Gene hunt is on for mental disability
25 Apr 2012 - Pioneering clinical genome-sequencing projects focus on patients with developmental delay. Medical geneticists are giving genome sequencing its first big test in the clinic by applying it to some of their most baffling cases. By the end of this year, hundreds of children with unexplained forms of intellectual disability and developmental delay will have had their genomes decoded as part of the first large-scale, national clinical sequencing projects.
These programmes, which were discussed last month at a rare-diseases conference held at the Wellcome Trust Genome Campus in Hinxton, UK, aim to provide a genetic diagnosis that could end years of uncertainty about a child’s disability. In the longer term, they could provide crucial data that will underpin efforts to develop therapies. The projects are also highlighting the logistical and ethical challenges of bringing genome sequencing to the consulting room. “The overarching theme is that genome-based diagnosis is now hitting mainstream medicine,” says Han Brunner, a medical geneticist at the Radboud University Nijmegen Medical Centre in the Netherlands, who leads one of the projects.
About 2% of children experience some form of intellectual disability. Many have disorders such as Down’s syndrome and fragile X syndrome, which are linked to known genetic abnormalities and so are easily diagnosed. Others have experienced environmental risk factors, such as fetal alcohol exposure, that rule out a simple genetic explanation. However, a large proportion of intellectual disability cases are thought to be the work of single, as-yet-unidentified mutations.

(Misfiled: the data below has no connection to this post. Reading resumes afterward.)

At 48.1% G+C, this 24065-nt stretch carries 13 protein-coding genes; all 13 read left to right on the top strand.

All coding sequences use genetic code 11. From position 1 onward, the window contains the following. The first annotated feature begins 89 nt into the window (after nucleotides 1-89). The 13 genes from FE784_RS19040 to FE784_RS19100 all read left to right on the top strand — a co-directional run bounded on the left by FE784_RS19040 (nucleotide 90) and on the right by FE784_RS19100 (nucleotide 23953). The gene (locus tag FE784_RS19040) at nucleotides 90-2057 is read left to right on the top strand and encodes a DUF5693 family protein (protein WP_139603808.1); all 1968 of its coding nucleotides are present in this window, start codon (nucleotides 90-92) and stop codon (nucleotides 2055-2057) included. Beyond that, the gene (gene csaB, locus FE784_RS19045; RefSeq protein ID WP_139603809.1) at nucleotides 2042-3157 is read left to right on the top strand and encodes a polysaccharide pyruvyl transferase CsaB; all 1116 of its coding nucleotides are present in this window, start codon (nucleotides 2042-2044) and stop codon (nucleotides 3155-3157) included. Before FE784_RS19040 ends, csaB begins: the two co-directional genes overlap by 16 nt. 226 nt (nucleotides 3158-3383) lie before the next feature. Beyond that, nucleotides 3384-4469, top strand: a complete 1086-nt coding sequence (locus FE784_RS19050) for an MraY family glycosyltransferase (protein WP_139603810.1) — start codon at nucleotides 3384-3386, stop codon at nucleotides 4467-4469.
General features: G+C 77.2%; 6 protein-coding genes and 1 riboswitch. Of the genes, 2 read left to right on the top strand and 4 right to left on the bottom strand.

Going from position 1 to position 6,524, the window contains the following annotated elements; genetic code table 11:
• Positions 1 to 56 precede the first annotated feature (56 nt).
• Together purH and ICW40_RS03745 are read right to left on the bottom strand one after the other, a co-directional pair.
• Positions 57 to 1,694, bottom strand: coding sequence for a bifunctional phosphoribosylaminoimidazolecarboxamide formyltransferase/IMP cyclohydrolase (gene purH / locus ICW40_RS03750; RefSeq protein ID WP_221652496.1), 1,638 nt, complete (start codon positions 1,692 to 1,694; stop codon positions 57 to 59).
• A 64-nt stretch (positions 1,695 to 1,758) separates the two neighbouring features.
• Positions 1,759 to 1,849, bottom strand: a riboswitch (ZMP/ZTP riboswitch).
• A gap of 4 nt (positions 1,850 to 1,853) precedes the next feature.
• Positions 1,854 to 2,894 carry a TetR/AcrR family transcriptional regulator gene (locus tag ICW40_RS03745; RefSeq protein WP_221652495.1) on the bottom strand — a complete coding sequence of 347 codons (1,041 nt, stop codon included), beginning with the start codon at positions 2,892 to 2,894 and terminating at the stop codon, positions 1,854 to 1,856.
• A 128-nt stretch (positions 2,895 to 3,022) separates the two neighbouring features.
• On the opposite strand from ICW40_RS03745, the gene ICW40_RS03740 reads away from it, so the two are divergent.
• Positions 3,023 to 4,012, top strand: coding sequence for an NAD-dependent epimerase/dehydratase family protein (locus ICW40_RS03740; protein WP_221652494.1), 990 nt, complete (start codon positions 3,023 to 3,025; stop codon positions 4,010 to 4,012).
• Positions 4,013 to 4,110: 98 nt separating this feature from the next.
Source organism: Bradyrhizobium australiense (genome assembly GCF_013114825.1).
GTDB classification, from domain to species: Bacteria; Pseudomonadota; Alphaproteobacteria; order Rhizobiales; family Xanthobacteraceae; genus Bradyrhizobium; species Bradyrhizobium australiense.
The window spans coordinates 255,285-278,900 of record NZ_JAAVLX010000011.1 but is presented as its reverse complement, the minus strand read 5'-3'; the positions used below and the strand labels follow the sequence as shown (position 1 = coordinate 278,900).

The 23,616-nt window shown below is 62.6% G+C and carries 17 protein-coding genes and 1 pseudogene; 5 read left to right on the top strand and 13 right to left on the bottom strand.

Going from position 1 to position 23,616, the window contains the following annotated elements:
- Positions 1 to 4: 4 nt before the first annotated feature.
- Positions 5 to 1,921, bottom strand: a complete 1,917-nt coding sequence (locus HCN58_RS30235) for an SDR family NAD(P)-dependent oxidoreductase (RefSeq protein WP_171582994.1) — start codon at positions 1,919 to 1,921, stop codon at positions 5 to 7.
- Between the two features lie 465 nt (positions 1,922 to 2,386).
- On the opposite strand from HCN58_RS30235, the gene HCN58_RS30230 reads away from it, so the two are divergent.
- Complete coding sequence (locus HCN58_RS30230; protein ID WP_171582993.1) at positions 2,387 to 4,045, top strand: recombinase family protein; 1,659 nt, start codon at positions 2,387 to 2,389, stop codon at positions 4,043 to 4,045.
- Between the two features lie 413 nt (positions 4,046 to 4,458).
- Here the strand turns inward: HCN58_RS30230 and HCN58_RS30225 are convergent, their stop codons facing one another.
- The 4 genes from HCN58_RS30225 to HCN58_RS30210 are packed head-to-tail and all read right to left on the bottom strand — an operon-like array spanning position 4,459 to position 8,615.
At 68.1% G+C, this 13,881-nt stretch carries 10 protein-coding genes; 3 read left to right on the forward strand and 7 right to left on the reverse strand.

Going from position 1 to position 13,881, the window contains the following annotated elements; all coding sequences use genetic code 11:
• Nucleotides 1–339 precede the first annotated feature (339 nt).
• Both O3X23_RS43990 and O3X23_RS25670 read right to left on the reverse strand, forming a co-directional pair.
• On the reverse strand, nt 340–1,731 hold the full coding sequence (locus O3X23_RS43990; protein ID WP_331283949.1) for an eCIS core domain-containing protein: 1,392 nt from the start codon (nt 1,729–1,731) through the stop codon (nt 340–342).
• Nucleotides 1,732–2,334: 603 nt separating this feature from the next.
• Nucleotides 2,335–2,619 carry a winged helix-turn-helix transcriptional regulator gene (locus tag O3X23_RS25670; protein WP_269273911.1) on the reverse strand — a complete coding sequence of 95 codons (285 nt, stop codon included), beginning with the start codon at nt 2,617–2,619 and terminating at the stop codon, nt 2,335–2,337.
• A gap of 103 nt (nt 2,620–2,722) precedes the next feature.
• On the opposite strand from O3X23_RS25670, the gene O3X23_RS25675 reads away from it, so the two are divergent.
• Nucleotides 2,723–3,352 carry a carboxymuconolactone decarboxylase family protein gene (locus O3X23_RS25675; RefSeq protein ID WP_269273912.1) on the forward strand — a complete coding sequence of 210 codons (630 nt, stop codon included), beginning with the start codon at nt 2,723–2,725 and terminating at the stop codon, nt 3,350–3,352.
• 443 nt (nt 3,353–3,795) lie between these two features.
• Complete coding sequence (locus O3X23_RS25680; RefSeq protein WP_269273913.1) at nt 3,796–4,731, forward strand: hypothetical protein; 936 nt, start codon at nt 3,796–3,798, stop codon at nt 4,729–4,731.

Scientists estimate that about 1,000 genes are involved in the function of the healthy brain. “There are so many genes that can go wrong and give you intellectual disability,” says André Reis, a medical geneticist at Erlangen University Hospital in Germany. Reis’s group, the German Mental Retardation Network, has already sequenced the exomes — the 1–2% of the genome that contains instructions for building proteins — of about 50 patients with severe intellectual disability.
Joining the hunt is a UK-based programme called Deciphering Developmental Disorders, which expects to sequence 1,000 exomes by the year’s end, with an ultimate goal of diagnosing up to 12,000 British children with developmental delay. A Canadian project called FORGE (finding of rare disease genes) aims to sequence children and families with 200 different disorders this year. And in the United States, the National Human Genome Research Institute in Bethesda, Maryland, recently funded three Mendelian Disorders Sequencing Centers that will apply genome sequencing to diagnosing thousands of patients with a wider range of rare diseases, including intellectual disability and developmental delay.